Scion of Richest Thai Family Prepares for Bad Debt Bonanza
(Bloomberg) -- Just three months after Thailand threw a $11 billion lifeline to businesses struggling to survive the pandemic, a scion of the nation’s wealthiest business dynasty is betting the bailout won’t be enough to stanch a deluge of distressed assets.
Schwin Chiaravanont -- whose family controls the 100-year-old Charoen Pokphand Group -- is planning to raise $500 million for his flagship private-equity venture 9 Basil, which aims to use most of the new money to step up purchases of distressed assets. The fund is positioning itself to benefit from bad loans soaring from a 16-year high as Southeast Asia’s second-largest economy battles its worst recession since the Asian crisis of the late 1990s.
“Policies around distressed debt management are unsustainable,” Schwin, 29, said in a phone interview last week. “The question is more ‘when’ than ‘if’ there will be a lot of distressed debt that floods the market.”
The grandson of CP Group’s Co-Vice-Chairman Wallop Chiaravanont is doubling down on soured loans when stimulus packages around the world help companies weather the slump and shrink the pool of distressed assets. Even Thai lenders are scaling back sales: Last month, Bangkok Commercial Asset Management Pcl -- the nation’s biggest manager -- said it managed to buy only 500 million baht ($15.6 million) of bad debt this year, well short of its 2021 target of 9 billion baht.
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As a slow vaccination drive, more virulent coronavirus strains and clusters of outbreaks hinder plans to throw open the $544 billion economy, Schwin is betting on delays to a quick recovery from the devastation. Countless factories, hotels, restaurants and retailers have shut down. Non-performing loans at all Thai lenders jumped 15% since end-2019 to 537 billion baht, the most since 2005, according to Bank of Thailand data.
Asset quality outlook across banks in most Southeast Asian markets will remain clouded into 2022, as extended loan relief plans are likely to keep credit costs high in the near term, Fitch Ratings said June 25. The normalization of credit costs may take longer in markets where relief has been extensive but economic outlooks remain under pressure, such as in Malaysia and Thailand, Fitch said.
While Rathanon Fookiat, a manager at Bangkok Commercial Asset Management, has echoed Schwin’s views on the likelihood of more distressed assets coming to market, he warned investors against haste.
“The current economic crisis will increase the supply of distressed loans and assets being offered for sale by banks,” Rathanon said last month. “Still, there must be some caution in rushing to buy those assets, because prices may fall further with possible worsening of the pandemic.”
9 Basil more than doubled its asset value by betting on rural-focused micro-lender Ngern Tid Lor Pcl, which raised 33 billion baht in April in an initial public offering, Schwin said. The fund now holds 5% of the company, he said, whose current market value is about $3 billion.
Most of the new money raised by 9 Basil will be used to boost the holdings of distressed-asset manager Alpha Capital Asset Management Co., in which 9 Basil owns 49%, he said. Alpha Capital is planning a listing next year.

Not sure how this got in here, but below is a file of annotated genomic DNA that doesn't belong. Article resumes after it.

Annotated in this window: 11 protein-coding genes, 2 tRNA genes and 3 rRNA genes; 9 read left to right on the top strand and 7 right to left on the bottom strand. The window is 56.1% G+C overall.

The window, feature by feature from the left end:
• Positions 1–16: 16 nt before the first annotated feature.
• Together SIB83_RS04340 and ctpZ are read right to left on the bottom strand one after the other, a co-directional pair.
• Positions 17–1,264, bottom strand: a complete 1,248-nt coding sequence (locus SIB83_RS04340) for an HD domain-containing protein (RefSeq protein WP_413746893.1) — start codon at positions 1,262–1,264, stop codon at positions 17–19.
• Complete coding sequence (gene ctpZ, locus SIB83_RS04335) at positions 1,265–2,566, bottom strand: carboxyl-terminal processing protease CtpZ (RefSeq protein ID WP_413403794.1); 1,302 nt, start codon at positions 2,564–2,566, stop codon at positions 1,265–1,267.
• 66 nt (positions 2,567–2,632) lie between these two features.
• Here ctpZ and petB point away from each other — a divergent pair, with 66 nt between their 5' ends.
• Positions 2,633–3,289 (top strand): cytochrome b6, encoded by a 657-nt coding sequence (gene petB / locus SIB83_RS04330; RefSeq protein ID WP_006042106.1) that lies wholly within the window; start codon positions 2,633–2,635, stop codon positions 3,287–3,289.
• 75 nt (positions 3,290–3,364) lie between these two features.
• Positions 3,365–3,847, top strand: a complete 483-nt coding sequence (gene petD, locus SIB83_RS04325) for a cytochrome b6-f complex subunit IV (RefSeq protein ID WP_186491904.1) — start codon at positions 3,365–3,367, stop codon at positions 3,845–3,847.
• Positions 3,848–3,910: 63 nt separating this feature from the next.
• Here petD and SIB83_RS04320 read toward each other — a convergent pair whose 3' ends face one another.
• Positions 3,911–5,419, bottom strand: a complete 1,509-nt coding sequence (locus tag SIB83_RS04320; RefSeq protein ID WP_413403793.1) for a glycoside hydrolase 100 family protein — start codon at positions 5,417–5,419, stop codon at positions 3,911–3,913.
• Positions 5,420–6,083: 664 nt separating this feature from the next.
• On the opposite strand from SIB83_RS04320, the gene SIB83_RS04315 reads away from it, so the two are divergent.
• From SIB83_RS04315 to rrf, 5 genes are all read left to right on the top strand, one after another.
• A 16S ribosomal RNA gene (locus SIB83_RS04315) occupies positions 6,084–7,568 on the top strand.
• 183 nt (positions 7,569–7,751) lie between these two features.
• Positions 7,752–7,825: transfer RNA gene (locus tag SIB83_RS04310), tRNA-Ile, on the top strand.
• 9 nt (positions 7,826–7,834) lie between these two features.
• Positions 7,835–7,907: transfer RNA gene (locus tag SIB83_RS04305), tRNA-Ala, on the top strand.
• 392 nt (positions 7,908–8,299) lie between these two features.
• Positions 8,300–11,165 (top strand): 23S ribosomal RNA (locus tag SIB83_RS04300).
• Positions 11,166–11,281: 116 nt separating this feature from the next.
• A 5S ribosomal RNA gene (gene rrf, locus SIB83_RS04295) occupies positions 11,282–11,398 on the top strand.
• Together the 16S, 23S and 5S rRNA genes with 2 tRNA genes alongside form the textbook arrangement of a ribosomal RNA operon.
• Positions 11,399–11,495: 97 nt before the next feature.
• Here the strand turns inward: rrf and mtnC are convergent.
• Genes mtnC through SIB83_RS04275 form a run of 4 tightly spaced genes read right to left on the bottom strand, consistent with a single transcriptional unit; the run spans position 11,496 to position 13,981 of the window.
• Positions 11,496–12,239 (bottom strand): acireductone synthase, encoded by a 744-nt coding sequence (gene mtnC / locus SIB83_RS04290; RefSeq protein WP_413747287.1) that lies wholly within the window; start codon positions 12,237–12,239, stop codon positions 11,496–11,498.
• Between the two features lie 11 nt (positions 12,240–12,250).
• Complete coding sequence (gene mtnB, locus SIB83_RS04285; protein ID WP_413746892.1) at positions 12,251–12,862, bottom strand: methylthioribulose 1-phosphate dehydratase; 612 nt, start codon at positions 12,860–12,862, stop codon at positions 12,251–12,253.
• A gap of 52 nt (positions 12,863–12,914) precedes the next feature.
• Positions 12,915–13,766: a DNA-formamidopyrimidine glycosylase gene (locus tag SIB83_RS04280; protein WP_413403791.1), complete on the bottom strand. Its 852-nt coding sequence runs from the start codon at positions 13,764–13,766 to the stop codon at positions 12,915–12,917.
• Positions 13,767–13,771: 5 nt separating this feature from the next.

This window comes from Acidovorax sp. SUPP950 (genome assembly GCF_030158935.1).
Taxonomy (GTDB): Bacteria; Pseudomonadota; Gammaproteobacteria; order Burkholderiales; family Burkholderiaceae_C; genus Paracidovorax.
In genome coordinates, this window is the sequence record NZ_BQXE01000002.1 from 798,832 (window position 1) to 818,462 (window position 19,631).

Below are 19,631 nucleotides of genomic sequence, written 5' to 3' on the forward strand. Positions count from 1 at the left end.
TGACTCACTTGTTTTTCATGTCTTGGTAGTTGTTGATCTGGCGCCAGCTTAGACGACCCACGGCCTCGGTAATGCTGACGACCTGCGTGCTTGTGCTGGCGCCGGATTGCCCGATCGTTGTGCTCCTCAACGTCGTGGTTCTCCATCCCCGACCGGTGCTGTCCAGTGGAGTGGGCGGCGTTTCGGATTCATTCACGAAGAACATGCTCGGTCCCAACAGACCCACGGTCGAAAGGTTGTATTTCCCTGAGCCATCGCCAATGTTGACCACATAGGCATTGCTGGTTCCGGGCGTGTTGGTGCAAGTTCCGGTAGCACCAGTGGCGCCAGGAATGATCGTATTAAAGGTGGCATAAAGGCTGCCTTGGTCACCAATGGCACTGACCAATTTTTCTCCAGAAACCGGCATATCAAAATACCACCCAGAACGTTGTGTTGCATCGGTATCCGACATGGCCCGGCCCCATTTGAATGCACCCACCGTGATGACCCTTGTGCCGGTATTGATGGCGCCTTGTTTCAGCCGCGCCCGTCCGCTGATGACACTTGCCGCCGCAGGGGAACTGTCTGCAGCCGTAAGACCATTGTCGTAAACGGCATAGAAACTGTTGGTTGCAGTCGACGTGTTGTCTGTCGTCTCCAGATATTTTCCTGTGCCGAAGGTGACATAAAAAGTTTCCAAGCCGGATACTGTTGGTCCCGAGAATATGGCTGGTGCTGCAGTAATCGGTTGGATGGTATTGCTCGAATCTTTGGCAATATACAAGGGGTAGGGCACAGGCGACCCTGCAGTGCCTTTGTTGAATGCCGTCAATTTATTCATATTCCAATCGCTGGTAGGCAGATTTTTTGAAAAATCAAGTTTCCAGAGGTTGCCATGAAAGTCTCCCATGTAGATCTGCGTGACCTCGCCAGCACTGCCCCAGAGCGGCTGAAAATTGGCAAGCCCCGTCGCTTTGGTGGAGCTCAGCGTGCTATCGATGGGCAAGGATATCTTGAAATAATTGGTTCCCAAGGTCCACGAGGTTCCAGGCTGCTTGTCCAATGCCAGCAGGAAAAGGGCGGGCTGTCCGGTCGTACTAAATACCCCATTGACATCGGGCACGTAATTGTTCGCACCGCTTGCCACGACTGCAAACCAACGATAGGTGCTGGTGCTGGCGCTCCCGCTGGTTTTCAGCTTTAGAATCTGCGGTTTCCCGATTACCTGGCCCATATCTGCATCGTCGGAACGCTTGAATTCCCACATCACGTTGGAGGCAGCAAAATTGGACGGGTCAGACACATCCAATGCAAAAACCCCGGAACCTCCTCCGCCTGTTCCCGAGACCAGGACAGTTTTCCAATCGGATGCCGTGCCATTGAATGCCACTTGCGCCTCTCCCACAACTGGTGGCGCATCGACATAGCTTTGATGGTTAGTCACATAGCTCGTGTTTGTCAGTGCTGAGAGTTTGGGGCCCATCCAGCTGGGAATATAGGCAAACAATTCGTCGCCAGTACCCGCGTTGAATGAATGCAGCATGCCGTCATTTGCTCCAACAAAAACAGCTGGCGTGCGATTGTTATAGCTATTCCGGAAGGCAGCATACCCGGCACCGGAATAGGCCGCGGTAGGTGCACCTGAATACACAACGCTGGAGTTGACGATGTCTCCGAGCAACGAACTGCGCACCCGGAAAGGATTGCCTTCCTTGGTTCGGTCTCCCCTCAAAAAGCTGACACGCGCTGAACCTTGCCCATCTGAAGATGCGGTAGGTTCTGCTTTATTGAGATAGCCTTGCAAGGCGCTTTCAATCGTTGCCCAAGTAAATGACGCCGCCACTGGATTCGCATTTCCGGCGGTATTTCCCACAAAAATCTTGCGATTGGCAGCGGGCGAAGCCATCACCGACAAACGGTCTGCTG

“The distressed asset industry is a red ocean and would be hard for any newcomer,” said Bunyong Visatemongkolchai, executive chairman of Bangkok Commercial Asset Management. “Competition is very intense. You have to bid at high prices, while risks to recovering debt or selling those assets are very high too.”
After graduating with a master’s degree in business from the University of North Carolina at Chapel Hill in 2014, Schwin worked in his family office before venturing into two startups that later failed. His family fortune is estimated at $32 billion, according to a Bloomberg News report in November.
Though a novice in distressed-asset management -- a career move to step out of the shadow of his clan’s business empire -- Schwin said he would be drawing from the experiences of his own family back in the 1990s. During the Asian financial crisis, the CP Group had to divest some parts at fire-sale prices to stay afloat. While it survived -- and has thrived since -- many other Thai businesses and banks collapsed.
“Management of distressed assets is one sector that’s done very well in most business cycles,” Schwin said. “Despite the slowdown last year due to political pressure, we’ve more than doubled our portfolio size over the last 12 months through new portfolio acquisitions and secondary portfolio acquisitions.”
Many small and medium-sized enterprises, the backbone of Thailand’s economy, are struggling with crushing debt loads that could force them out of business, according to the Federation of Thai SME. Bank loans to smaller businesses total 3.5 trillion baht, including 240 billion baht that are nonperforming. Another 440 billion baht are rated scarcely higher and may turn bad by the end of the year if the economy doesn’t improve, according to the federation.
But more state help may be soon coming for small companies looking to upgrade their businesses. The government plans to cover 50% to 80% of the cost of boosting productivity, business management, marketing channels and overseas market development among others starting from Oct. 1, according to an official statement Monday.
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